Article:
back to article Google removes Chrome beta tag on Mac, Linux

Google has promoted Mac and Linux versions of its Chrome browser out of beta, marking the first time the search behemoth has brought them into its fold of ready-for-prime-time releases. Released on Tuesday, Chrome 5 brings a variety of fixes and new features to users of Windows, OS X, and Linux. Chief among them is the ability …


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  1. Dave Auld

    Now what?

    Chrome updated to V5.............check

    Seeing a difference...................nope

    now what? Only time will tell i guess.

    1. Anonymous Coward

      @Dave Auld

      The stability is in how well it transfers all your privacy to Google to monetise and sell to advertisers who will inundate you with products you neither need nor want.

  2. mittfh

    Mandriva users...

    Use the Fedora 32-bit RPM. It works fine (on 2010.0 at least) :)

    It'll even add it's own repository, so theoretically should update itself as/when a new release arrives.

    Tux for obvious reasons :)

  3. Tom 7 Silver badge

    "upcoming performance improvements to Flash"

    You mean it will actually work - or just crash faster?

  4. Big-nosed Pengie


    Does it have it yet?

    If not, wake me up when it does.

    1. James Hughes 1


      Have you bothered to try it for yourself? It's quite easy; what you do is download it, install it, then see if NoScript works.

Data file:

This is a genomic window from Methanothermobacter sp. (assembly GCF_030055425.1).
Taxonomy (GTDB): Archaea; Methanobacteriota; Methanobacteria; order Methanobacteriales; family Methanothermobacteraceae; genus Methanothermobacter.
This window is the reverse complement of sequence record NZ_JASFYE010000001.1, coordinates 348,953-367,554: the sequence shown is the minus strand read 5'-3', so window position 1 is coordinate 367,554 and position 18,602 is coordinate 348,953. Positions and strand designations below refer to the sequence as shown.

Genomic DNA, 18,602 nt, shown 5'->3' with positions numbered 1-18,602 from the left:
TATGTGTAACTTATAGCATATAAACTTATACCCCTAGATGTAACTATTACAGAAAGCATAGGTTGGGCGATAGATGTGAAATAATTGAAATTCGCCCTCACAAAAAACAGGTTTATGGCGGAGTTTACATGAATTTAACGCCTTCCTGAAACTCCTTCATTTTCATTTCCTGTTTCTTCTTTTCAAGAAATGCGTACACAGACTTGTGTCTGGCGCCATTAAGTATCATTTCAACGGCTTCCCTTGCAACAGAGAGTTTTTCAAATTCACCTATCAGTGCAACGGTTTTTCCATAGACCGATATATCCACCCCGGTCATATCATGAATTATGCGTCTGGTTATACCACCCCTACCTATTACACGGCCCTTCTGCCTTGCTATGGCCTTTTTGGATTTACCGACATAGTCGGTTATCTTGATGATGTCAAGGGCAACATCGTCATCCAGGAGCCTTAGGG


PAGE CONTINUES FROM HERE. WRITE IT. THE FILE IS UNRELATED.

See, pretty easy really. Even you could do it. Probably in only a little more time it took you to read the article, then make a comment.

      Enjoy your sleep.

  5. The Fuzzy Wotnot

    They bothered with 64bit

    Alright Google are the anti-christ at the moment but checking the download page, unlike others, they have at least managed bothered to make a 64bit DEB package for us freetards!

  6. lIsRT
    Thumb Down


    It doesn't yet appear to have the ability to override a website's choice of font.

    I'll be interested when I can tell 'l' and 'I' apart in Chrome.

  7. Anonymous Coward


    Opera 10.53 still trounces it in performance, web standards compliance, features and style..

    Why should we be interested in a browser that tracks your browsing habits and sends them off to Google, when there are far bettter browsers like Opera around?

  8. Anonymous Coward
    Anonymous Coward

    The title is required, and must contain letters and/or digits.

    Meh, chrome doesn't adhere to my theme settings in Ubuntu and just displays itself in the normal Chrome style :|

    Other than that, seems fine so far, can't complain, yet...

  9. Francis Davey 1

    Chrome is not fit for purpose

    Many of us - and an increasing number of us - use the web as our primary workspace. SaaS means that the browser is, for us, a primary operating system. It is therefore surprising that google have totally failed to learn important lessons from earlier operating system failures.

    For example, if I accidentally hit CMND-Q (on my Mac, other key combinations on other systems), Chrome quits without complaint. All open tabs and running applications die. If Windows, Linux or MacOS behaved like that we'd all be screaming blue murder, but google don't care:

    They think they know better. Their attitude seems to be "the world ought to work differently, so we won't change".

    Sure, one *can* rebind keys in the OS and so on, but having a one-click kills everything out of the box is so obviously a wrong decision and yet they totally fail to engage with the numerous users who have reported it as a bug. Doesn't bode well.

    I'll stick to FF.

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